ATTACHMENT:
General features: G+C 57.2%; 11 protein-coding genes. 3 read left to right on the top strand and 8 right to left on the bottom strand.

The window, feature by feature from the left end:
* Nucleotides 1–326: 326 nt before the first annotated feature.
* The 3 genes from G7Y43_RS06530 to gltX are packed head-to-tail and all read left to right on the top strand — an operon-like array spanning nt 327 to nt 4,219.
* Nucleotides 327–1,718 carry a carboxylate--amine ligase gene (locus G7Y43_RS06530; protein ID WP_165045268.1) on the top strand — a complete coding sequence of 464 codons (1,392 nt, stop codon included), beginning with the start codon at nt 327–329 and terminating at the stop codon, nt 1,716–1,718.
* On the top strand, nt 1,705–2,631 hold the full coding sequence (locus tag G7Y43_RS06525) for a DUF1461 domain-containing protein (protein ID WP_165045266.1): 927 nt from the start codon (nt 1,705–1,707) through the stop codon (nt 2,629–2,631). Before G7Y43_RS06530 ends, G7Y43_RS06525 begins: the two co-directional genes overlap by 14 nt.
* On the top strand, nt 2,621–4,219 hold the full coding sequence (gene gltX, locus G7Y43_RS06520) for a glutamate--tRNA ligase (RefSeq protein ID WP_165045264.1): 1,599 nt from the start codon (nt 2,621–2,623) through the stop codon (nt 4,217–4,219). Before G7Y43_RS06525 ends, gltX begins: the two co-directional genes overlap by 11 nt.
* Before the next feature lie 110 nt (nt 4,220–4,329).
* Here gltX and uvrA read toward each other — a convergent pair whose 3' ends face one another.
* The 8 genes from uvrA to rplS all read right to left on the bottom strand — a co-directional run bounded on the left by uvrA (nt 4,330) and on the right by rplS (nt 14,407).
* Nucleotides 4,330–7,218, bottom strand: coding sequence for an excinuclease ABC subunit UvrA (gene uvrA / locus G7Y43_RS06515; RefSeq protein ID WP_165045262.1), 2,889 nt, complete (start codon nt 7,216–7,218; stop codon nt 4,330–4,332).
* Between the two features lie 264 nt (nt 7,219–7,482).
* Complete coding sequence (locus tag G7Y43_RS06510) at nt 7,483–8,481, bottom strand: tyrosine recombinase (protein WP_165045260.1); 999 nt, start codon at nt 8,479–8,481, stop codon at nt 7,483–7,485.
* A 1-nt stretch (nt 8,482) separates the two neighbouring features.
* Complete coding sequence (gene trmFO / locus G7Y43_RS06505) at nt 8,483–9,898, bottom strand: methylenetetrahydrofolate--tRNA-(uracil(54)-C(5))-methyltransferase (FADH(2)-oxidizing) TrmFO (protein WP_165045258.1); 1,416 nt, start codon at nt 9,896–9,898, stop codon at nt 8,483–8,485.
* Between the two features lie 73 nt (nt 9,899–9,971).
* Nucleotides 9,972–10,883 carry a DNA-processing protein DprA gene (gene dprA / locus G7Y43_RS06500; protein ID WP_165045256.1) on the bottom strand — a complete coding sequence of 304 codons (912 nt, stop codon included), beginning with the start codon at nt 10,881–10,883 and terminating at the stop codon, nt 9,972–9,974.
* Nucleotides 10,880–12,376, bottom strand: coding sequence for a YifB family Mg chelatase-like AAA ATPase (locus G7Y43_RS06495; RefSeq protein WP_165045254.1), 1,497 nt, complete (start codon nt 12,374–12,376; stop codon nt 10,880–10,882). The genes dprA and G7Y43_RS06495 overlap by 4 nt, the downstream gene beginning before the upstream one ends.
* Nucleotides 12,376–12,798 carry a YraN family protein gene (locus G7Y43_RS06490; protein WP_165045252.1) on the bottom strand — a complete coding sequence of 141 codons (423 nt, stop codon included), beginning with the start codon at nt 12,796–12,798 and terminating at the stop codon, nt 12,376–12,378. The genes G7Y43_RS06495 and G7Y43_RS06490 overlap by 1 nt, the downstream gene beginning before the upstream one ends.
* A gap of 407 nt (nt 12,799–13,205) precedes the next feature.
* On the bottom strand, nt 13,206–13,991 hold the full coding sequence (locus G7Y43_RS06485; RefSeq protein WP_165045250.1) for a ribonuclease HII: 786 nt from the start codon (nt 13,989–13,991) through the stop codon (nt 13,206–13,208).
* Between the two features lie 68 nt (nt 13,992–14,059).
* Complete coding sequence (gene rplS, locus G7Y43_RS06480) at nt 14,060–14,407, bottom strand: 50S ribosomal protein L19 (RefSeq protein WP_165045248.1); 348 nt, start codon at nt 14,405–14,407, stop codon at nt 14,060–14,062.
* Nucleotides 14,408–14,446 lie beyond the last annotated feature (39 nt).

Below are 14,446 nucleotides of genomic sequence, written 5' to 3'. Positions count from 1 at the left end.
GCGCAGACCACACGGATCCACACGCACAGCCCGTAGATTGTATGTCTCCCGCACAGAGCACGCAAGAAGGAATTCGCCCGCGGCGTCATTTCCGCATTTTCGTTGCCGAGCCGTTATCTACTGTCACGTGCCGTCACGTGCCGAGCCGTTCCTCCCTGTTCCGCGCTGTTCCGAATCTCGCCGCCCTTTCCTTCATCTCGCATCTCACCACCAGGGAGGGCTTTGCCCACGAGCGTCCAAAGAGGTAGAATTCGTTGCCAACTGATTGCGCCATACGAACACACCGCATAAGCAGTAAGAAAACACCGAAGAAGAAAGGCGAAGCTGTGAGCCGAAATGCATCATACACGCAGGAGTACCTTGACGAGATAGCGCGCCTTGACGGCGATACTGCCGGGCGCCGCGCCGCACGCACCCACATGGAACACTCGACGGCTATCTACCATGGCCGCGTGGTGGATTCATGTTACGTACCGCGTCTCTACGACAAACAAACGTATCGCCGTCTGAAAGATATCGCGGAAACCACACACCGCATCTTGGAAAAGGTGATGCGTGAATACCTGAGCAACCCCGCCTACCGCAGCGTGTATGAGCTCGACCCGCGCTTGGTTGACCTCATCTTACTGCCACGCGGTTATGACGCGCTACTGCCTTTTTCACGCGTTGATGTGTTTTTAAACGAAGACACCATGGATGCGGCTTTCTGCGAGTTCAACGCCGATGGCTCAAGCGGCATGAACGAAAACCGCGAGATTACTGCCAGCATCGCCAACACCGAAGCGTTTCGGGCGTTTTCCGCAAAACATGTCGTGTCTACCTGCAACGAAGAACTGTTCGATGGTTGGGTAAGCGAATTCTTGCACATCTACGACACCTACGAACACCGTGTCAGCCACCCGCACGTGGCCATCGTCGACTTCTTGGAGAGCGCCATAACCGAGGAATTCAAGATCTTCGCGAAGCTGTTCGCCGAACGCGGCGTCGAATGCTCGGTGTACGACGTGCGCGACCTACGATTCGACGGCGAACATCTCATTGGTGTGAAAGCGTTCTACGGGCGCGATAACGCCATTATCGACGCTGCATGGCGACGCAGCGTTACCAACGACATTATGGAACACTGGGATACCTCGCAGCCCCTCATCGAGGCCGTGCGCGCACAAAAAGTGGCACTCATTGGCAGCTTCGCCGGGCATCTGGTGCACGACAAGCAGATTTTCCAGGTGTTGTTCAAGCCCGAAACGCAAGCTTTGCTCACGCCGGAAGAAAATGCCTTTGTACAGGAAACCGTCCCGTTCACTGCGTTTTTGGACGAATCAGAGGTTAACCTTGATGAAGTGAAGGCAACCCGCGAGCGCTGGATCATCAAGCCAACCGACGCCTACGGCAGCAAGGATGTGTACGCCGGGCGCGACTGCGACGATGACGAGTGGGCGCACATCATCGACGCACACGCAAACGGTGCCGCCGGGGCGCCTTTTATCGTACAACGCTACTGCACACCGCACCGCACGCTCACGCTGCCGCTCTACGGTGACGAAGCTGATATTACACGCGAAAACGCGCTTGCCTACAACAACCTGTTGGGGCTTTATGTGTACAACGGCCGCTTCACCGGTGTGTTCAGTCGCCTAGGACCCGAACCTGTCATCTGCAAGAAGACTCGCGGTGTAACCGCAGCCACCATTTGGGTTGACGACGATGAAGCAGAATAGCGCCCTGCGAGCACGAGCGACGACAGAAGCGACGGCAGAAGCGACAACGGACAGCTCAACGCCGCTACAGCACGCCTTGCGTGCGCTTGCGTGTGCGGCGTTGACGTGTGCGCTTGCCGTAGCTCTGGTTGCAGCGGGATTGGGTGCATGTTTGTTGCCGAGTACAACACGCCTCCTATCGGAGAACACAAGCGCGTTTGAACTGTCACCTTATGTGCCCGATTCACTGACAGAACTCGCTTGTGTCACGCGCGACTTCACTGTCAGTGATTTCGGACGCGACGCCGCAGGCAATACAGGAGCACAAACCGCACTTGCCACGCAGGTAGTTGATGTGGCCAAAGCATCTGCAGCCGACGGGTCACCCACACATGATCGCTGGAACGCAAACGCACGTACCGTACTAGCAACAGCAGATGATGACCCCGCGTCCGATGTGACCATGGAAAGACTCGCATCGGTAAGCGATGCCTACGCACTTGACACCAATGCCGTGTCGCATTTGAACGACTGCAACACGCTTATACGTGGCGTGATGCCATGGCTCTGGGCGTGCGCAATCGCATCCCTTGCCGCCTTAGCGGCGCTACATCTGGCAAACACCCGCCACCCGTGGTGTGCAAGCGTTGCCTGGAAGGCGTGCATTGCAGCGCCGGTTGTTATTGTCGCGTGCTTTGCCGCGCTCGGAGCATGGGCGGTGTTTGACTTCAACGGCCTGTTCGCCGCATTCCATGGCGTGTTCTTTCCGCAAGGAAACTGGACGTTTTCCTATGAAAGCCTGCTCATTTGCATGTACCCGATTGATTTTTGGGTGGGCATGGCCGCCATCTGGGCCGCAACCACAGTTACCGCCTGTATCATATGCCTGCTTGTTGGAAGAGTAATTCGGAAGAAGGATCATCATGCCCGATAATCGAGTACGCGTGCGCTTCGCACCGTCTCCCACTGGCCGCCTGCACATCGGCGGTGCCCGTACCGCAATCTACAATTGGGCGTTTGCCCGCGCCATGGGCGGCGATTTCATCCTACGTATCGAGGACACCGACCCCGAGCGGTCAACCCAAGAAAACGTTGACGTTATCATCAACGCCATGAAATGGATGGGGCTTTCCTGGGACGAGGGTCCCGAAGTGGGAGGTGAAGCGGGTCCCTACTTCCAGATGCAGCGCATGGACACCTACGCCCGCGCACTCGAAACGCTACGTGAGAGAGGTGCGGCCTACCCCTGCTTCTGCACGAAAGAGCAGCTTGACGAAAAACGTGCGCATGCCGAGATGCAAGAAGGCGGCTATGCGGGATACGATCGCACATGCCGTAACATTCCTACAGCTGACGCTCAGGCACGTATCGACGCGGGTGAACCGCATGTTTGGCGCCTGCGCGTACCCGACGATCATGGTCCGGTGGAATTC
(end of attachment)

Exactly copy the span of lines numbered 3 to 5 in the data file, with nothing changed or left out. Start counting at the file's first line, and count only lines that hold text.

* Nucleotides 1–326: 326 nt before the first annotated feature.
* The 3 genes from G7Y43_RS06530 to gltX are packed head-to-tail and all read left to right on the top strand — an operon-like array spanning nt 327 to nt 4,219.
* Nucleotides 327–1,718 carry a carboxylate--amine ligase gene (locus G7Y43_RS06530; protein ID WP_165045268.1) on the top strand — a complete coding sequence of 464 codons (1,392 nt, stop codon included), beginning with the start codon at nt 327–329 and terminating at the stop codon, nt 1,716–1,718.